The opinion of the court was delivered by: Lewis A. Kaplan, District Judge.
In January 2005, Davis and three others agreed to rob a marijuana dealer. Davis and two of his cohorts gained entrance to the dealer's apartment and robbed him of drugs and money. Apparently dissatisfied with the proceeds of the robbery, Davis then opened fire with an automatic weapon, killing the dealer, wounding the woman with whom the dealer was living, and permanently crippling her son. He was convicted by a jury of conspiracy to commit Hobbs Act robbery in violation of 18 U.S.C. § 1951 and carrying a firearm during and in relation to a crime of violence and possessing a firearm in furtherance of a crime of violence in violation fo 18 U.S.C. § 924(c)(1)(A) and sentenced principally to concurrent terms of imprisonment of 20 years and life, both to run consecutively to a prior, unexpired term of imprisonment.
Davis appealed his conviction to the Second Circuit. His appointed counsel argued principally that the evidence at trial had been insufficient to prove that the robbery had any effect on interstate commerce and therefore failed to satisfy the jurisdictional element of the Hobbs Act. He contended also that the Court of Appeals should reject its prior use of the de minimis standard for evaluating the effects of interstate commerce within the meaning of the Hobbs Act and instead adopt a "substantial effect" test under which, he contended, Davis' conviction should be set aside. Counsel also obtained leave of the Circuit for Davis to file a supplemental pro se brief, noting that Davis wished to argue also that (1) his indictment had been constructively amended, (2) trial counsel had been ineffective, (3) Davis' Speedy Trial Act rights had been violated, (4) the trial court engaged in judicial misconduct, (5) the prosecutor engaged in misconduct, and (6) Davis' sentence was illegal. Davis, so far as the Court of Appeals' docket sheet reveals, never filed such a brief, and his conviction was affirmed. United States v. Davis, No. 08-3604-cr, 2009 WL 1459543 (2d Cir. May 27, 2009).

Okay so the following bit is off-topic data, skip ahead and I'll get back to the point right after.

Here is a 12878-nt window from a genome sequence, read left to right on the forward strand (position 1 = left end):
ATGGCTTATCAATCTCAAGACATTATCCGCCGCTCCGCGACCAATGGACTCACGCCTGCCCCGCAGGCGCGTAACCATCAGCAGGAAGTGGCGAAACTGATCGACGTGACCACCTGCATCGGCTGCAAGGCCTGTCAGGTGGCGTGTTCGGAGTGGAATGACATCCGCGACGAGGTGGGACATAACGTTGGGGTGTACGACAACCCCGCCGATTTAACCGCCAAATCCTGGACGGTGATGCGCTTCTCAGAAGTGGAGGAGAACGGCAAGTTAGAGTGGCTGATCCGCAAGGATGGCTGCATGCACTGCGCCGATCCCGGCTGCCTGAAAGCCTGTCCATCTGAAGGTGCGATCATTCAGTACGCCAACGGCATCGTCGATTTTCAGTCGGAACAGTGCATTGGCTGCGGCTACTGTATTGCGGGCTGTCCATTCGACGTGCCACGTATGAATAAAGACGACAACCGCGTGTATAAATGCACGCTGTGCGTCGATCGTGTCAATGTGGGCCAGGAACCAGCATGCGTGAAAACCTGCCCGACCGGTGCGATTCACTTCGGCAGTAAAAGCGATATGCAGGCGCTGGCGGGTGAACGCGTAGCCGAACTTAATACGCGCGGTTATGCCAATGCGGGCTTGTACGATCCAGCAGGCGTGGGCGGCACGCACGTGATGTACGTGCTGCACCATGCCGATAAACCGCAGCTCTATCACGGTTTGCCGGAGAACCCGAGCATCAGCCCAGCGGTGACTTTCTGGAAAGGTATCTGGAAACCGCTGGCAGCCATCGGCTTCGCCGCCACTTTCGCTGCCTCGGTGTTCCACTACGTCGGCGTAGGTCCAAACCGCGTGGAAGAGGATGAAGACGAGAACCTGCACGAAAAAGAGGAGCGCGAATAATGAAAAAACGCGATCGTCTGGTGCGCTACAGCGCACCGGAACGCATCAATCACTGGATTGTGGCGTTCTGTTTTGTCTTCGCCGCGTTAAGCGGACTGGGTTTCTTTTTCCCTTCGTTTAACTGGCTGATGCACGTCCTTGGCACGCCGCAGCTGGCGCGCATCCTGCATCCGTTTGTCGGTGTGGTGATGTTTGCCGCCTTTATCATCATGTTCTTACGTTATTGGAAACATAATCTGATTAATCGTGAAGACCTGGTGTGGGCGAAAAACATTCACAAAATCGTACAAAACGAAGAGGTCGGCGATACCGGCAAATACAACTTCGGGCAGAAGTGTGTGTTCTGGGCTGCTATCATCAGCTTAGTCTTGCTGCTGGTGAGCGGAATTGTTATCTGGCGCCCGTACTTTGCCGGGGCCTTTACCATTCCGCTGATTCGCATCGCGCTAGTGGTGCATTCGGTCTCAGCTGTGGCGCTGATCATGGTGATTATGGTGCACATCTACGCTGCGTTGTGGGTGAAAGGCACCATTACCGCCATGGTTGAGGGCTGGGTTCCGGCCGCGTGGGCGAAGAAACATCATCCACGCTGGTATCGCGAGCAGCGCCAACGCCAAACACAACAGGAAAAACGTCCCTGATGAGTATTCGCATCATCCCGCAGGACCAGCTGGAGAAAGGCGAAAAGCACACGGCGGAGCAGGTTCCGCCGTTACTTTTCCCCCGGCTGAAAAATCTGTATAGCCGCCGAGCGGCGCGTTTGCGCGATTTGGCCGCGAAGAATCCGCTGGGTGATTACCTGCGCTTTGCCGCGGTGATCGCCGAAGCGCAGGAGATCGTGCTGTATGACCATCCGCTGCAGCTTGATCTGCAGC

Now before the Court is Davis' motion to vacate, set aside, or correct the judgment of conviction pursuant to 28 U.S.C. § 2255 as well as his amended petition.
Davis' motion and largely redundant, amended motion collectively assert the follow grounds for relief, giving them the charitable reading appropriate for pro se filings:
1. Trial counsel was ineffective in that he failed to investigate possible witnesses or follow Davis' instructions. Motion ¶ 12A, Amended Motion ("AM") at 13-14.
2. Davis was denied the right to represent himself under Faretta v. United States, 422 U.S. 805 (1975). Motion ¶ 12A.
3. The indictment was constructively amended, an apparent reference to Davis' claim that marijuana is not a narcotic. Id. ¶ 12B, AM at 4-6.
4. The evidence was insufficient to satisfy the interstate commerce requirement of the Hobbs Act. Motion ¶ 12B, AM 4, 8-9.
5. Davis' Speedy Trial Act right was violated by Judge Keenan, referring to docket items 26, 31 and 39. Motion ¶ 12C.
6. The trial court and appointed trial counsel improperly prevented Davis from calling an expert witness to testify that marijuana is not a narcotic. AM at 8.
7. Davis was improperly denied the right to confront his accusers, specifically Detectives Killen and Urbina. Motion ¶12D.
8. Davis was denied access to the courts by the Bureau of Prisons moving him from one facility to another and losing or depriving him of his legal ...